So how does this relate to Facebook and AOL? Our experience in this digital world is much less solid than it was when our options were limited. It takes a heartbeat to encourage migration to a brand spanking new technology. No barrier to entry for anyone, so we can explore all the options. The problem is that without that barrier there is no loyalty, no investment in one application over another. I can setup a network over at Ning and tell all my friends to post and engage over there. What do I need Facebook for other than the mini-games? Alternatively I can setup a PLIGG site and do exactly the same type of thing that Facebook does, without the games. That isn’t the draw though is it? The ability to connect through various features on a site is not what draws us but the access to so many other people that are utilizing the same site. How flawed is this though? I’ve received notes from people telling me I’m triple posting because I make a comment on Twitter and it goes to both FriendFeed and Facebook (as well as Twitter). They follow me on all so they get to hear what I have to say in stereo. I enjoy Facebook because my adult children and friends are on there. Would I move to another social network if they did? Yep. Would I miss Facebook? probably not. I don’t care about the application I’m using as much as the people who are in the network. I’ve had a LinkedIn account since Beta and use it solely for business connections. There have been multiple “business network” sites that have come and gone since. Most of my connections are on LinkedIn no matter where else they are connected (Plaxo for example).

So what draws us to Facebook? Mass appeal. Johnny and Susie are on Facebook as are all my friends in my Book of the Month Club and my mom and my kids and so on and so on. That’s where the biggest similarity lies between Facebook & AOL, the mass appeal. Millions of people are on Facebook, millions of people were using AOL. It’s easy, it’s standard, it’s no fuss. Does that mean it’ll win over any other up-and-coming potential Facebook buster? If there is no barrier to entry, then no, Facebook could be the next AOL.

It’s eerie, I remember the sound of dial-up as I connected to AOL to check my email. The excitement of logging into a chat room on CompuServ to talk to my “friends” and finding myself there for hours and hours (sleep, who needs sleep?) and racking up my dial-up bill! We logged on, downloaded our email and read it offline (so we didn’t run up extra charges). Life online was limited by our budget. We couldn’t run down to the local coffee shop and access the web with our laptop.

Our lives on the web are changing at a breakneck speed. Where we spend our time online is getting more and more important as we are presented with more options. Facebook may be here today, but I’ll guarantee you it’ll be gone day after tomorrow. I’d love to see Facebook prove me wrong.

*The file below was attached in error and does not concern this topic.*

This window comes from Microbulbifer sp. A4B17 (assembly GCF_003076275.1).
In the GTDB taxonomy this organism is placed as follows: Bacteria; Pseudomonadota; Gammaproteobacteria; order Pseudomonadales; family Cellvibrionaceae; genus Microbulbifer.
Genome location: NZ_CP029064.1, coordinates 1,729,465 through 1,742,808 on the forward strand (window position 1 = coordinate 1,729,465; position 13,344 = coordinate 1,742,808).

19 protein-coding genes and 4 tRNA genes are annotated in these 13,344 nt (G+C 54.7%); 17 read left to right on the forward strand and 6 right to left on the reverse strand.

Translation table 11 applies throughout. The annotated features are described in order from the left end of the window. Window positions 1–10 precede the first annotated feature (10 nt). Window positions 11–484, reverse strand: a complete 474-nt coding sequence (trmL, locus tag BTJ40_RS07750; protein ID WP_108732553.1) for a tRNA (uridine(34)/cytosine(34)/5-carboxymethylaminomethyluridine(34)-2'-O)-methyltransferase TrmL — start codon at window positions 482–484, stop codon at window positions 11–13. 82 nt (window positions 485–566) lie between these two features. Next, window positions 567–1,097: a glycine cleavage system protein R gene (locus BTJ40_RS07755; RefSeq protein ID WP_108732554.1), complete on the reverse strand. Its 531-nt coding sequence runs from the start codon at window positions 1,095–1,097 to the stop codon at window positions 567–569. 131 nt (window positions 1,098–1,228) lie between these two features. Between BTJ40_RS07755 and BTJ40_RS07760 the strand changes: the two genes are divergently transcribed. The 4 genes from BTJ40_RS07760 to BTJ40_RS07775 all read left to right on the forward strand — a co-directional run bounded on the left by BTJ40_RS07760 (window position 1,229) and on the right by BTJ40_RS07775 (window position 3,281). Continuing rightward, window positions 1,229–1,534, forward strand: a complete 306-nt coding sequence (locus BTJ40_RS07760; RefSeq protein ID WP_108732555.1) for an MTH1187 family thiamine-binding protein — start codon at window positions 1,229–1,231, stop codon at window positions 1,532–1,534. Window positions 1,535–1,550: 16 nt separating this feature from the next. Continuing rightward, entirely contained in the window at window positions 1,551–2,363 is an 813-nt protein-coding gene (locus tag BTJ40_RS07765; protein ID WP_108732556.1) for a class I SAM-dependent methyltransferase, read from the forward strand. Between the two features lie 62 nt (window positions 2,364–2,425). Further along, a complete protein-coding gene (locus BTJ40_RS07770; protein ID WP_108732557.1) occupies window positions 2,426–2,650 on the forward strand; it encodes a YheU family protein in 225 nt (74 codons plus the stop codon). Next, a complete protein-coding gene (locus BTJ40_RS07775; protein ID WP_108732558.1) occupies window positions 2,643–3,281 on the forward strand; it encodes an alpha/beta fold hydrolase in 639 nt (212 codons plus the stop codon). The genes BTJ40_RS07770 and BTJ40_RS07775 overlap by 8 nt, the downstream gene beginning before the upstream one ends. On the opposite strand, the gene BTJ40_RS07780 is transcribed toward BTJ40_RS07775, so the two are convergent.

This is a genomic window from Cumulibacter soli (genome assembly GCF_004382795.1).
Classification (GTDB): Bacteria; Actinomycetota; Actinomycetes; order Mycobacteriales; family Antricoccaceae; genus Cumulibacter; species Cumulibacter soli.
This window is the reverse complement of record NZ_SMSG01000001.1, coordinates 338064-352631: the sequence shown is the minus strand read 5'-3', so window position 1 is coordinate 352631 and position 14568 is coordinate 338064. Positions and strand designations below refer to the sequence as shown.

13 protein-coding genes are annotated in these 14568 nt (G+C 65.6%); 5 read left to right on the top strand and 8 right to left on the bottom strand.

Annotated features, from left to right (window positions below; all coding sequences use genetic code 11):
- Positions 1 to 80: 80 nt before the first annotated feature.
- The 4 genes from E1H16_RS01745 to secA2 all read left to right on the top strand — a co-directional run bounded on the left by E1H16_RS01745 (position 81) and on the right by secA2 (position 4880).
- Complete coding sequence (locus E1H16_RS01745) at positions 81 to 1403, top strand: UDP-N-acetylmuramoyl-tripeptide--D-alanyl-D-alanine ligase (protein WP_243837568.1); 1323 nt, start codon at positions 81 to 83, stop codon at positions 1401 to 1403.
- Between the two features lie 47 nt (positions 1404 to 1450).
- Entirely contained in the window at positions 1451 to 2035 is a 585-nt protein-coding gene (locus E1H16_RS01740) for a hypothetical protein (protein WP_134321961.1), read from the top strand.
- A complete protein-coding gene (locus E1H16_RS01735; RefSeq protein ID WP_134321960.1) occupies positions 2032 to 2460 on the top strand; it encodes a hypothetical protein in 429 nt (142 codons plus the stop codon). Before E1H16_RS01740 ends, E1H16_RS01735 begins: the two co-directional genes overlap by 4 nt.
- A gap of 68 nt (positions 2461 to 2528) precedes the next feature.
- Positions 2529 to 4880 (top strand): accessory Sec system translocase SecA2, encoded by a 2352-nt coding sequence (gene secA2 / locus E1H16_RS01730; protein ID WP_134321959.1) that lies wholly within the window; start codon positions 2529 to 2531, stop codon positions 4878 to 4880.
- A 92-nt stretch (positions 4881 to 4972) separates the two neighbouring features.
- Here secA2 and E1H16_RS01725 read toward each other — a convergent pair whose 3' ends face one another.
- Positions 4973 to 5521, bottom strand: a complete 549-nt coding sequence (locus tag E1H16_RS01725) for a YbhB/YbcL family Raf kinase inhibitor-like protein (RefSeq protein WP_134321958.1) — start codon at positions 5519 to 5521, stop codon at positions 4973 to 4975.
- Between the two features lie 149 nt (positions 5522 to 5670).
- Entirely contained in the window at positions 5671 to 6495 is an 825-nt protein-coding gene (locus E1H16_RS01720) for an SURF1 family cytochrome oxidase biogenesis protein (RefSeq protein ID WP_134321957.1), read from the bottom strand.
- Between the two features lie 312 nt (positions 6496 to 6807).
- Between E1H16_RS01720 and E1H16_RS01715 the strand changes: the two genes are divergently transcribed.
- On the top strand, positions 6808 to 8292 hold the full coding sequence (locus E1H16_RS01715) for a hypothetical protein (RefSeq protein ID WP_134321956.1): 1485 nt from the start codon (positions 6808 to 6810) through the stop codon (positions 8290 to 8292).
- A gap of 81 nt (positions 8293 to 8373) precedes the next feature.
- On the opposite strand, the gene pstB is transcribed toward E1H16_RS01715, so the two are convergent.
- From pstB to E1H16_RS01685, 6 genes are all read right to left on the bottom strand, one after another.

That’s not to say I don’t love Facebook myself, but I just don’t see how it’s going to hold up and remain ever vigilant once the honeymoon is over.

Interesting articles about Facebook and AOL.

Will Facebook be the next AOL?

The Problem with Facebook for Marketers – nice article on being cautious with the company page on Facebook.

Is Facebook todays Internet

What do you think? How is Facebook going to keep us all in the future?

Does your subclassed Plone product have metatype issues?

(dedicated to davisagli on Plone irc for taking the time to teach this old lady a new trick!)

Integrators are a special breed (if I do say so myself). Especially small-business-owning integrators who wear multiple hats, sometimes begrudgingly. One of those hats is troubleshooting issues that the client feels is important. The developers job is done and an issue has come up that was caused by a small change or request by the client, unrelated or a distant relation to the original specs for the project. It’s not really scope creep but it’s enough of an annoyance to the client that we as integrators are compelled to take care of it. We didn’t write the original product, maybe we hired someone or we are using a third-party product. Sometimes the actual solution is outside of our realm of knowledge so we seek out our peers to help us resolve it.

In this case we had a product called CaseStudy for a university. The CaseStudy product was subclassed from another content type (the File content type). The CaseStudy type was basically a file and a few fields so it made sense to subclass from that content type.

The product was installed and testing began. As part of the process a custom view would be implemented for the CaseStudy collection and for the CaseStudy project page. These were not an issue, views were created and added (I’ll write a post on how to add a custom view to your product and how to deal with multiple views).

There was one issue, when you clicked on an item (the link to open the CaseStudy project page) a download box would pop up. The expected result when clicking on the CaseStudy project page link was to go to the CaseStudy project page.

The quick & dirty Zope Management Interface fix was the following:

  1. Go to the ZMI
  2. Find portal_properties/site_properties
  3. find typesUseViewActionInListings field
  4. Add your content type – ours was CaseStudy
  5. Save changes

Now when we clicked on the link for our CaseStudy it went to the right view.